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Laserschwert restores LeChuck's Revenge cover art to full, Rembrandt-shaming glory 15 May, 2021 / 2 comments

As long as we're on the subject of Laserschwert, did you know that he recently gave his frame-ready poster download of the Monkey Island 2 cover art a material upgrade? You better give your eyeballs a head-up on this one.

You see, a 1991 issue of the UK-based magazine "The One" contained a large, fold-out poster of Purcell's artwork, making it a superior scanning source to the box, or for that matter anything else known to exist. A generous fan in possession of that particular issue heard the call of duty and sent the precious reference material to the pre-eminent authority in this field, who then worked his arts:

Read more and collect your upgrade in Laserschwert's stickied poster thread, where the latest version of his offerings can always be found.

Boy, it's almost like reading the forums is a good idea or something.

2 Comments

  • Avatar
    Laserschwert on 15 May, 2021, 21:05…
    That's not exactly how it works. The steps were basically this:

    I had the new scan (A) and my old restoration (B). Using an image distortion tool I deformed A to be perfectly aligned on top of B. Then I picked out several parts of the artwork that could be found on both images (i.e. the parts that weren't covered by logos) to train my AI model on.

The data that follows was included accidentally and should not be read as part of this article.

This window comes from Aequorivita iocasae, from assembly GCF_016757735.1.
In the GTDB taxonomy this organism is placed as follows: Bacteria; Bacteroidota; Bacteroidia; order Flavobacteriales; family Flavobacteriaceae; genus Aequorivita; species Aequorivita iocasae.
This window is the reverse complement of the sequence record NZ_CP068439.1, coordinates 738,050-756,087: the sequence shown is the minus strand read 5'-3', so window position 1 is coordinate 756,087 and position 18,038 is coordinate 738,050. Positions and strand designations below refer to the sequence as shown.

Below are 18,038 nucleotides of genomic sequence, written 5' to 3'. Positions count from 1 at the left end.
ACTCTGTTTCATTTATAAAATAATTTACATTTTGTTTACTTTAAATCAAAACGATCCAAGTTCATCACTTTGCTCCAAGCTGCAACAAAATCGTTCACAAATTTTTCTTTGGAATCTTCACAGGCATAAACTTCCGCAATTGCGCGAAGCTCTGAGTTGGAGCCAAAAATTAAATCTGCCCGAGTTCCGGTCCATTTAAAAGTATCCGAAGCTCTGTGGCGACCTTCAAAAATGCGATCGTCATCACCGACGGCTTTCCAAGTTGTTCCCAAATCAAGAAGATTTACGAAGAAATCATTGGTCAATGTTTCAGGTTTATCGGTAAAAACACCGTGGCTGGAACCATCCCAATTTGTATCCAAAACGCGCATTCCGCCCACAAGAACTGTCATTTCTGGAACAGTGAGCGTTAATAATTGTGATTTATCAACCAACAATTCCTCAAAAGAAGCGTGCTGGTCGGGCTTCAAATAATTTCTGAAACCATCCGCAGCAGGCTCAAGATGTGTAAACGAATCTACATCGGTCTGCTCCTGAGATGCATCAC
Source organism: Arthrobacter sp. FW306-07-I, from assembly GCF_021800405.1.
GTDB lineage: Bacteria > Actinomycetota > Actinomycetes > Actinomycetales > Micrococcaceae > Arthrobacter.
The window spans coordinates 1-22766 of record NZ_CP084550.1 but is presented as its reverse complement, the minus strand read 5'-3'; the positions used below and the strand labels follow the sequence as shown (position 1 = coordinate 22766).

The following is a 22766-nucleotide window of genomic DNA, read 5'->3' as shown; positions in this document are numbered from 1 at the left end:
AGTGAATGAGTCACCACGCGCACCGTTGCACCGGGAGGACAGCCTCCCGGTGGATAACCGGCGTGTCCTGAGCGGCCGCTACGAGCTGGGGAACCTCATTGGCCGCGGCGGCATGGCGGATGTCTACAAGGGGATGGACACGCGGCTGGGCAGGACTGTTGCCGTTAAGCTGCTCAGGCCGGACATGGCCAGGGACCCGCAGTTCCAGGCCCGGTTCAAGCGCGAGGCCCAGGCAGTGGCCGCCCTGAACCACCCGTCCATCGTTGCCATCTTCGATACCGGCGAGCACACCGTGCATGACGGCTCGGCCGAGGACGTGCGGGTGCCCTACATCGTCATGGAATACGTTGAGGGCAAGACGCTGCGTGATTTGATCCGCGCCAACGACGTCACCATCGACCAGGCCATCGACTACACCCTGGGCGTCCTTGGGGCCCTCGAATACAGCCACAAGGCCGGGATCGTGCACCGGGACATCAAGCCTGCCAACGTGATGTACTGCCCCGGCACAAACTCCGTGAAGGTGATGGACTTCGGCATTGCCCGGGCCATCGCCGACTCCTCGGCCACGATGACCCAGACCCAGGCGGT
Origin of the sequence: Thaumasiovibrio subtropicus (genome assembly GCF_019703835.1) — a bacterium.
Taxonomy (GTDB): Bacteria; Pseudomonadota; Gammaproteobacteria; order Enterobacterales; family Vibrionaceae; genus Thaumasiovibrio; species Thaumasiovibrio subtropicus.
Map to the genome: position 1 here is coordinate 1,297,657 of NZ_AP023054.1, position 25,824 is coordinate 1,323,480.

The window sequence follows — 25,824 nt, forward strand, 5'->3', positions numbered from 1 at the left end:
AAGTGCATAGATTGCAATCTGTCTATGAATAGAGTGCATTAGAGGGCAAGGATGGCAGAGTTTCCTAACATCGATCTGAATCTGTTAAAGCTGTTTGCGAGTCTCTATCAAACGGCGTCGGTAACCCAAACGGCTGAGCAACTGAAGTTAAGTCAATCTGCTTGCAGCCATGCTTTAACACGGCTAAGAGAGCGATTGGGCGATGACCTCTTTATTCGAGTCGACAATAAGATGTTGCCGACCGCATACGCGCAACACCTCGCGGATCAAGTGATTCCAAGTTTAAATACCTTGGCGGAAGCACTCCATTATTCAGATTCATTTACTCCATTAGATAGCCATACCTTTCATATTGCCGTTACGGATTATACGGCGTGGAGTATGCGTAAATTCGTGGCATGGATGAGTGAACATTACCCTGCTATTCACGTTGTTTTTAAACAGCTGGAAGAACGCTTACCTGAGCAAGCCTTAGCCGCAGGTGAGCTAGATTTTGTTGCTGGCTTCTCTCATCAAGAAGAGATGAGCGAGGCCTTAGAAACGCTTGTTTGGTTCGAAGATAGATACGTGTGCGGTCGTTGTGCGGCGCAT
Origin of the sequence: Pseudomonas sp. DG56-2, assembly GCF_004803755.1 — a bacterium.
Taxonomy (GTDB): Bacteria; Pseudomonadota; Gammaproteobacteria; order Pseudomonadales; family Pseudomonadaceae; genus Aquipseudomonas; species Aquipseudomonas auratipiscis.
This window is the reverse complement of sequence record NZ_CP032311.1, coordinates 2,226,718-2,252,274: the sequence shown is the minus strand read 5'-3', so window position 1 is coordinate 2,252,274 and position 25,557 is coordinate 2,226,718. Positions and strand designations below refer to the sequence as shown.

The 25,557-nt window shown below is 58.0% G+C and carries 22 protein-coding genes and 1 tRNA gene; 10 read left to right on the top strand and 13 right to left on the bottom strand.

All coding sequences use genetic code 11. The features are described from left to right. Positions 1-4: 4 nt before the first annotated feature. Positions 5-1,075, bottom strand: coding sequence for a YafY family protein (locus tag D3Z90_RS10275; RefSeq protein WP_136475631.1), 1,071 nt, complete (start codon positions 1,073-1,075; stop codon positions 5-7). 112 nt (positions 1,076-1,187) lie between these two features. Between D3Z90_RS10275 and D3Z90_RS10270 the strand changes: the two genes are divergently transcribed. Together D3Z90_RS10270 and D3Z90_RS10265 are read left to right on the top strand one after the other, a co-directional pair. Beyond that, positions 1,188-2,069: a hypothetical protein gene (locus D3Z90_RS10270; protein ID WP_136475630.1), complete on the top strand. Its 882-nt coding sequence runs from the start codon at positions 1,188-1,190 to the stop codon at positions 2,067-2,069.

"Training" basically means that the AI tool tries to learn how it needs to change the pixels of image B to look like image A. This is an iterative process, so I usually let it run through each night (when I don't need my PC), improving the model for a few nights (I think I let this one run for a total of 20 or 30 hours). In theory this would at some point lead to a model that would make image B look exactly like image A (at least the parts I trained it on), but obviously you are only approaching that point and never fully reach it. But it doesn't really matter, because I don't need my whole image B to turn into image A (after all I have a huge portion of image A already intact - the new scan that I used for training). What I DO want is to have all the other areas of image B (the ones that are covered by logos on image A) turn into something that might look like it could be part of image A. I wouldn't use the entire artificially generated image, only the parts I need to remove logos and extend the edges.

    Combining those two is not done automatically, but regular Photoshop retouch work.
  • Avatar
    Thrik on 15 May, 2021, 13:16…
    Fantastic work. I am curious — because I guess AI has been used to augment the detail of the original scan, does that mean strictly speaking if you compared the new scan vs the AI-enhanced original the specific brush strokes, etc would vary? Or is it smart enough to only fill in the bits where an existing example is missing?

    It’s all wildly impressive stuff whatever the case, and the results speak for themselves. I already thought they looked great, but it’s like I’ve put some glasses on I never realised I needed.

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